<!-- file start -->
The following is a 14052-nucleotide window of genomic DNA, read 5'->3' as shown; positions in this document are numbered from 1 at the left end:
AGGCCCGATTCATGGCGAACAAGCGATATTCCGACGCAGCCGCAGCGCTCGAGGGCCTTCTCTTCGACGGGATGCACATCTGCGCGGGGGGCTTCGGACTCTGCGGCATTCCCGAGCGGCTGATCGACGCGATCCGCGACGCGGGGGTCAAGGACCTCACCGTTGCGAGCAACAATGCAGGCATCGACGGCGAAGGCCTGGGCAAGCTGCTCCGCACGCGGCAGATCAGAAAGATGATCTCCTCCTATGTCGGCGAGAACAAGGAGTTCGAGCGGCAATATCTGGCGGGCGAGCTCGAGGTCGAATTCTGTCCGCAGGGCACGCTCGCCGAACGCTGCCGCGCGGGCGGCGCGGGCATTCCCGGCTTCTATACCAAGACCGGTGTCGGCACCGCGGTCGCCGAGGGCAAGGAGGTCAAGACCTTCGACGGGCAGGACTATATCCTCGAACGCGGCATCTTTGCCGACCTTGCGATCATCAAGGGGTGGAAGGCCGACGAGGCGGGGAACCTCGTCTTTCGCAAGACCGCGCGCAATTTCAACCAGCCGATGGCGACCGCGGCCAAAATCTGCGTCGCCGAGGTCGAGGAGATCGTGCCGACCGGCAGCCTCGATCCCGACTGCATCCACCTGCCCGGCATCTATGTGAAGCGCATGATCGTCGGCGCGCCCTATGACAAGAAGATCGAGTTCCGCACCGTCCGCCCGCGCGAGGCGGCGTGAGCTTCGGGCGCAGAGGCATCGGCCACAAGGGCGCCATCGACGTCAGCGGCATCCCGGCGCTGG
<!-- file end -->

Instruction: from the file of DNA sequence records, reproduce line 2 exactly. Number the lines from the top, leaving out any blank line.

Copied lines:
AGGCCCGATTCATGGCGAACAAGCGATATTCCGACGCAGCCGCAGCGCTCGAGGGCCTTCTCTTCGACGGGATGCACATCTGCGCGGGGGGCTTCGGACTCTGCGGCATTCCCGAGCGGCTGATCGACGCGATCCGCGACGCGGGGGTCAAGGACCTCACCGTTGCGAGCAACAATGCAGGCATCGACGGCGAAGGCCTGGGCAAGCTGCTCCGCACGCGGCAGATCAGAAAGATGATCTCCTCCTATGTCGGCGAGAACAAGGAGTTCGAGCGGCAATATCTGGCGGGCGAGCTCGAGGTCGAATTCTGTCCGCAGGGCACGCTCGCCGAACGCTGCCGCGCGGGCGGCGCGGGCATTCCCGGCTTCTATACCAAGACCGGTGTCGGCACCGCGGTCGCCGAGGGCAAGGAGGTCAAGACCTTCGACGGGCAGGACTATATCCTCGAACGCGGCATCTTTGCCGACCTTGCGATCATCAAGGGGTGGAAGGCCGACGAGGCGGGGAACCTCGTCTTTCGCAAGACCGCGCGCAATTTCAACCAGCCGATGGCGACCGCGGCCAAAATCTGCGTCGCCGAGGTCGAGGAGATCGTGCCGACCGGCAGCCTCGATCCCGACTGCATCCACCTGCCCGGCATCTATGTGAAGCGCATGATCGTCGGCGCGCCCTATGACAAGAAGATCGAGTTCCGCACCGTCCGCCCGCGCGAGGCGGCGTGAGCTTCGGGCGCAGAGGCATCGGCCACAAGGGCGCCATCGACGTCAGCGGCATCCCGGCGCTGG